The four broke into a fenced area southeast of Grand Rapids that contains shut-off valves for three Enbridge pipelines around noon Monday, said their spokeswoman, Diane Leutgeb Monson. After a period of prayer and offerings, she said, they then called to warn the company of their plans to turn off the Line 4 pipeline. But she said Enbridge shut the pipeline down itself remotely.
Itasca County sheriff’s deputies arrested the four around 1:30 p.m., she said.
Sheriff Vic Williams didn’t immediately return a call from The Associated Press but told the Star Tribune that four people were in custody in the incident.
The group spokeswoman named the four as Michele Naar Obed, of Duluth, Minnesota; Allyson Polman, of Denton, Texas; and Brenna Cussen Anglada and Daniel Yildirim, of Cuba City, Wisconsin. In a statement, they said they believed it was “time to take personal responsibility for preventing the dangerous expansion of the oil industry, because governments and regulators have failed to do so.”
Juli Kellner a Minnesota-based spokeswoman for Calgary, Alberta-based Enbridge, said the protesters put people and the environment at risk, though no oil was spilled. She also said the company supports the prosecution of everyone involved.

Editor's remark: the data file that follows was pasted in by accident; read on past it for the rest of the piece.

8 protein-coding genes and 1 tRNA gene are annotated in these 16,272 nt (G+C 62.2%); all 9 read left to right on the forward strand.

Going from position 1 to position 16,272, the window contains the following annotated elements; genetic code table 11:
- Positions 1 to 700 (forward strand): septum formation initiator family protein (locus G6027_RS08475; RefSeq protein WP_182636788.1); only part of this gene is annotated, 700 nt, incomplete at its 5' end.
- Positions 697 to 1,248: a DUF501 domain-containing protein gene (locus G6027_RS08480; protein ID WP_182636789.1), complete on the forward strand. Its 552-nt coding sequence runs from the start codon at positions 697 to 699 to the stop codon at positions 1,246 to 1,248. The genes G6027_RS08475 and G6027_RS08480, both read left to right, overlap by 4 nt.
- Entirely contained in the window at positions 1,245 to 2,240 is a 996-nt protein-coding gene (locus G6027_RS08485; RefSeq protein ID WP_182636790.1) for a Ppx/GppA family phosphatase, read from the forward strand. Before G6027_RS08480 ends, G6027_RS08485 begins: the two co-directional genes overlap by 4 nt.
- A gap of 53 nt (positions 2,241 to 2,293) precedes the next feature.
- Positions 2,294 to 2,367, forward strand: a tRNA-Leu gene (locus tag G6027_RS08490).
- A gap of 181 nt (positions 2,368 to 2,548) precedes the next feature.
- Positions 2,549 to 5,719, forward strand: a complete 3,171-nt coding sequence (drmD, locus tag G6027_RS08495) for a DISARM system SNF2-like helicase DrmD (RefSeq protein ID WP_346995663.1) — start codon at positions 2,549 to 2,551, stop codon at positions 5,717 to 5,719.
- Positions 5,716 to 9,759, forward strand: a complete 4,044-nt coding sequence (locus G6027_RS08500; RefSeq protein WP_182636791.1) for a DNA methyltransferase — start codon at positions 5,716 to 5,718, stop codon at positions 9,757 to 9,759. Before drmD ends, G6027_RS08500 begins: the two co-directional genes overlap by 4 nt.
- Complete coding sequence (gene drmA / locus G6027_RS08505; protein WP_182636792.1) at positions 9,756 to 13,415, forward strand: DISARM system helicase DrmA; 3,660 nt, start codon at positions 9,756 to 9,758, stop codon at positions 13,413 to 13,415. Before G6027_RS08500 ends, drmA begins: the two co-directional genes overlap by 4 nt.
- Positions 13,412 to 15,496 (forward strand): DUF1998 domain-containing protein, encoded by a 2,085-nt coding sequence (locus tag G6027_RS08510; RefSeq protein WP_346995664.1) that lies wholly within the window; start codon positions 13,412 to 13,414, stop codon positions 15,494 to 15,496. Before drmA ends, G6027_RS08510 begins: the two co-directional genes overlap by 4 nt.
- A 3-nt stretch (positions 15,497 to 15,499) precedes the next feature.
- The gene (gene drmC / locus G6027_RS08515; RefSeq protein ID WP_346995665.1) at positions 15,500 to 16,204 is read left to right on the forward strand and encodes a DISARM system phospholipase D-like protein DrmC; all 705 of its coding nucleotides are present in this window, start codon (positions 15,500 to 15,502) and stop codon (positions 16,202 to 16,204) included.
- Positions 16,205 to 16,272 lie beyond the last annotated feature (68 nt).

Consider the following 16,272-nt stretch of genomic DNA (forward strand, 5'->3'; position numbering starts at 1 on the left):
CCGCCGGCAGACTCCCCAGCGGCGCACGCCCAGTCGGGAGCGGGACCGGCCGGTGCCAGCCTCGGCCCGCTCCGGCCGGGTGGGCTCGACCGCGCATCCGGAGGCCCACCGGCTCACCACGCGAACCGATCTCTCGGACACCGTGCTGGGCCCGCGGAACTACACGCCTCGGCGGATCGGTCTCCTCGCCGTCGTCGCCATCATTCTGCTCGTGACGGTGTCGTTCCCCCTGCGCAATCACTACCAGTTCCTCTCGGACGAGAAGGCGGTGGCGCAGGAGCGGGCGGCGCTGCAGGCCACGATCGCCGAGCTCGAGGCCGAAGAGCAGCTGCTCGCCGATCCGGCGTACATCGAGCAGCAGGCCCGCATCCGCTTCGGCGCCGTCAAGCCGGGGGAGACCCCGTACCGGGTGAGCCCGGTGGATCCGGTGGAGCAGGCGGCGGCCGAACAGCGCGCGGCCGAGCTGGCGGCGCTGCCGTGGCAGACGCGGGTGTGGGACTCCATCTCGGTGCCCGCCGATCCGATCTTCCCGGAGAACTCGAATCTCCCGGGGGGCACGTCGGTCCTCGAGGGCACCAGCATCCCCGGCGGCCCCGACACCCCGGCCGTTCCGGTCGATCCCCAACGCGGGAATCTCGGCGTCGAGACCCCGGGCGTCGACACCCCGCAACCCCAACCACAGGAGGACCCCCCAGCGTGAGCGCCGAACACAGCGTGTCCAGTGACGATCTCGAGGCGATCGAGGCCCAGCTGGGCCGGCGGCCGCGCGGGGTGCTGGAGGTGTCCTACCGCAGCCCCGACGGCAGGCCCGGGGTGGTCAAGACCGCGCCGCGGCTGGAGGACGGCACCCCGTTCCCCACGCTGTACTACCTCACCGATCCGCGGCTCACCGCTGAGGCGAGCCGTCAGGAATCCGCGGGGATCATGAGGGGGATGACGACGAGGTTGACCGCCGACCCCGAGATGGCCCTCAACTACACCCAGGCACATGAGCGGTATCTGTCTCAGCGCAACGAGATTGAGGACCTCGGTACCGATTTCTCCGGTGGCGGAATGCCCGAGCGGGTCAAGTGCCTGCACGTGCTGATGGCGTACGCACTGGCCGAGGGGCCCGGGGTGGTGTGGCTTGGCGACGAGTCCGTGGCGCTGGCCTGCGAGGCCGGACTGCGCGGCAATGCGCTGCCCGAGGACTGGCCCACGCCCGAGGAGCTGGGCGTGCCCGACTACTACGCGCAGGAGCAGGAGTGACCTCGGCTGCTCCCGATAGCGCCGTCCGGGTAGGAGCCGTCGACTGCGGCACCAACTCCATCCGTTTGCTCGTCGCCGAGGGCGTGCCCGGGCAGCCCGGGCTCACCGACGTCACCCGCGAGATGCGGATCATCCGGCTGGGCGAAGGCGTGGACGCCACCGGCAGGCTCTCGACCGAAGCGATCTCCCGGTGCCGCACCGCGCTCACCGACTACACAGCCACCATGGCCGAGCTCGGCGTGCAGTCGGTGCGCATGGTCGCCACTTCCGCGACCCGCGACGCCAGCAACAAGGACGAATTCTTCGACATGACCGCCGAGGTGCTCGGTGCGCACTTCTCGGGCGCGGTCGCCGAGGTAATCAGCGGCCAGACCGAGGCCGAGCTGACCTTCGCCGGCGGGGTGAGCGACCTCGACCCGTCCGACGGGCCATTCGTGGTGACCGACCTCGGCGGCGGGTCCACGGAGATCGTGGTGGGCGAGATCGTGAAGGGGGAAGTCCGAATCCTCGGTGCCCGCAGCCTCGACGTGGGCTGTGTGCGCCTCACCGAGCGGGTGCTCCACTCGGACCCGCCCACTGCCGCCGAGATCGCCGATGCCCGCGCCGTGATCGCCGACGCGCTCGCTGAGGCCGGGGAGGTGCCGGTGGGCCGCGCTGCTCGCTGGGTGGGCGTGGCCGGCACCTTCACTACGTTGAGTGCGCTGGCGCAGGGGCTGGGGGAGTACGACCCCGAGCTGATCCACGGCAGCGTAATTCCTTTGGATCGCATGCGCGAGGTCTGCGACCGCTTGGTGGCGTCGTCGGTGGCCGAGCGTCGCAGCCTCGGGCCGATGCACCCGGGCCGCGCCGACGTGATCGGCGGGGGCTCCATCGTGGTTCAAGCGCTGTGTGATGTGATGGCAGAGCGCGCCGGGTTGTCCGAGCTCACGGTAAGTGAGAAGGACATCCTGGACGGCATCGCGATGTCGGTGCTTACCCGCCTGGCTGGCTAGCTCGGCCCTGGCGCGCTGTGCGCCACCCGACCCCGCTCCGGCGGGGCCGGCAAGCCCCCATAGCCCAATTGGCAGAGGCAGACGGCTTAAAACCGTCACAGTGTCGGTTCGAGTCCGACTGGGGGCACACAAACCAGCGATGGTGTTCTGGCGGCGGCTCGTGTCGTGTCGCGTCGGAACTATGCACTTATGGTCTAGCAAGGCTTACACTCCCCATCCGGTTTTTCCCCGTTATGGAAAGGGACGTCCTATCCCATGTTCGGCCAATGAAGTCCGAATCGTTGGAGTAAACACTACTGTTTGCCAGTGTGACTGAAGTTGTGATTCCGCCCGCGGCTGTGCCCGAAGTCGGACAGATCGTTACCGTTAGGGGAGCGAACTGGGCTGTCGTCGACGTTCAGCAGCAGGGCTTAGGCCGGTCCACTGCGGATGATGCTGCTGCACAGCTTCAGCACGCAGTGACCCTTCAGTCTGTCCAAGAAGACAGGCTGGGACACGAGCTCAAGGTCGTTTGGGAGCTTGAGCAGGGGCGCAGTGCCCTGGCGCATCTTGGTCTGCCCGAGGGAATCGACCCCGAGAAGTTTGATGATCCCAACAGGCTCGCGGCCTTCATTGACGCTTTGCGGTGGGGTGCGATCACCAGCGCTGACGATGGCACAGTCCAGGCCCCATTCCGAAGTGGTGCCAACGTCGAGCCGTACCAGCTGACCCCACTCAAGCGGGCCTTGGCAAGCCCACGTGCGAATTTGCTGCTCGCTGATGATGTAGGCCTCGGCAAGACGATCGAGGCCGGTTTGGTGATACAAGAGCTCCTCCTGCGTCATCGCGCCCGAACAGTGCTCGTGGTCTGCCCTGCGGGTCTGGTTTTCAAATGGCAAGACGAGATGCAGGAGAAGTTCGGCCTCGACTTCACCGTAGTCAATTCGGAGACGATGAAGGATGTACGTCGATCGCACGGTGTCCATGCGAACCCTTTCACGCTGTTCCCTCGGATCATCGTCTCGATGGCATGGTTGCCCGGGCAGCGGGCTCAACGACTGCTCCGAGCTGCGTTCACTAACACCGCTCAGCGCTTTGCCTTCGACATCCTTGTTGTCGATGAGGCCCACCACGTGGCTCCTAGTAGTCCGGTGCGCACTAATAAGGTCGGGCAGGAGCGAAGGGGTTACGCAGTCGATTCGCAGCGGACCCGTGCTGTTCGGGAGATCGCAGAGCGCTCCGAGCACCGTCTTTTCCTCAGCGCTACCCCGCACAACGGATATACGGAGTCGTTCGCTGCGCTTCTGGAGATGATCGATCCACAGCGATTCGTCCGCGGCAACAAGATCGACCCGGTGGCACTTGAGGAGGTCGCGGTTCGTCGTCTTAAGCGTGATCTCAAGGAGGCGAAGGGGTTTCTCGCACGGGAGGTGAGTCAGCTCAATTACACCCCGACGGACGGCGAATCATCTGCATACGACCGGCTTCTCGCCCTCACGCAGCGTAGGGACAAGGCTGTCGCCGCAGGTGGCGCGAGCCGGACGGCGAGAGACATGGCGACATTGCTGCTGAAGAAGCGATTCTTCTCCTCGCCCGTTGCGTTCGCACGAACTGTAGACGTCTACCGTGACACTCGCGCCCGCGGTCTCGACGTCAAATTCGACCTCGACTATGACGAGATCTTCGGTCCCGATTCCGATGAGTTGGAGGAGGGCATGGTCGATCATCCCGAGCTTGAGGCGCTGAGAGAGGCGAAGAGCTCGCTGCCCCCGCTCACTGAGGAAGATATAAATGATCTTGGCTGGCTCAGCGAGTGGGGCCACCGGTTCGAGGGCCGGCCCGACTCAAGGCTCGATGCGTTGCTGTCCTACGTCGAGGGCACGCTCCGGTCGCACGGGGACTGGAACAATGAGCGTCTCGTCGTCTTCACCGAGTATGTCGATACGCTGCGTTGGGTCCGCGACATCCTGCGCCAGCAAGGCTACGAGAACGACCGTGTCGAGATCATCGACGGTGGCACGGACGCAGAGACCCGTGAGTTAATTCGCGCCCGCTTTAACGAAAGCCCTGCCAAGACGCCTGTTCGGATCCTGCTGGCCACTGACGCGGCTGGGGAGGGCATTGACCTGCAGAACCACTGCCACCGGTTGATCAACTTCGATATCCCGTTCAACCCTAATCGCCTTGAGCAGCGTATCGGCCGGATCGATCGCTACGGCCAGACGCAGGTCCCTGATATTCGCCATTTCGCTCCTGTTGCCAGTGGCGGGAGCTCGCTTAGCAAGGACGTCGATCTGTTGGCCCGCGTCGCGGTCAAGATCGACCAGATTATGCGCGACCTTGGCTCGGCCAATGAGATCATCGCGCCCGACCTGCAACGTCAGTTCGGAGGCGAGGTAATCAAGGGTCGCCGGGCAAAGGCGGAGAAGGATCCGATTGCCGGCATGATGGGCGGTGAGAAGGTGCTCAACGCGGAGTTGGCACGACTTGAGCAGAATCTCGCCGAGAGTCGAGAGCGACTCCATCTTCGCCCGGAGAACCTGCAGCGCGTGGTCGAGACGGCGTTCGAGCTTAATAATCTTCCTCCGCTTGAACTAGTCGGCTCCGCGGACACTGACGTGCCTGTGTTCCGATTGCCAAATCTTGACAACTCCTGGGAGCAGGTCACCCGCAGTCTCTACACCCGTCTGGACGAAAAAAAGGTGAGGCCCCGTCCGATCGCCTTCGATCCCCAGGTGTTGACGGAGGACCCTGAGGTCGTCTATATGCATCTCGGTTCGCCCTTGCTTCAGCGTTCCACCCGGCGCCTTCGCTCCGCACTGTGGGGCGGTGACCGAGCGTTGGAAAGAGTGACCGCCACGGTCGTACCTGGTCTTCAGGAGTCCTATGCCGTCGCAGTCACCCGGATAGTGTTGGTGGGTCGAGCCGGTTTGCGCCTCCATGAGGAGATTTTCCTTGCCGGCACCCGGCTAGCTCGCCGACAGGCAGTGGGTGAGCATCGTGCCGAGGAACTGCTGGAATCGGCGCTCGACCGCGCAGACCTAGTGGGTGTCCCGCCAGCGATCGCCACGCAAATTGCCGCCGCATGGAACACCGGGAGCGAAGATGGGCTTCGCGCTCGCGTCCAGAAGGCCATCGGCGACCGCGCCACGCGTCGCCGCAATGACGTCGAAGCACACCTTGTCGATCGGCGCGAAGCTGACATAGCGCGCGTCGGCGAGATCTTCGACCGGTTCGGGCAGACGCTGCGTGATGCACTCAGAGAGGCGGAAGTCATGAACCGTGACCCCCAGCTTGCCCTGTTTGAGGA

“The actions taken to trespass on our facility and tamper with energy infrastructure were reckless and dangerous,” she said in an email. “The people involved claimed to be protecting the environment, but they did the opposite. Their actions put themselves, first responders, neighboring communities and landowners at risk.”
Line 4 is one of five Enbridge pipelines that carry Canadian crude from Alberta to Enbridge’s terminal in Superior, Wisconsin. The company’s plan to replace its aging Line 3 was the subject of long, contentious proceedings before Minnesota regulators, who approved the project last year. The Line 3 fight has now switched to the courts , where appeals are pending , as well as protests along the route .
A Clearwater County judge in October dismissed charges against three other activists who tried to shut down Enrbidge Lines 4 and 67 in northwestern Minnesota in 2016, saying prosecutors failed to prove that the protesters caused any damage. District Judge Robert Tiffany threw the case out even before the protesters could argue that the threat of climate change from Canadian tar sands oil was so imminent that their actions were necessary and morally right. Climate change activists have had mixed legal success using the “necessity defense” in pipeline protest cases in other states.
“All of those actions have definitely provided inspiration for this group although they weren’t linked to this group,” Monson said.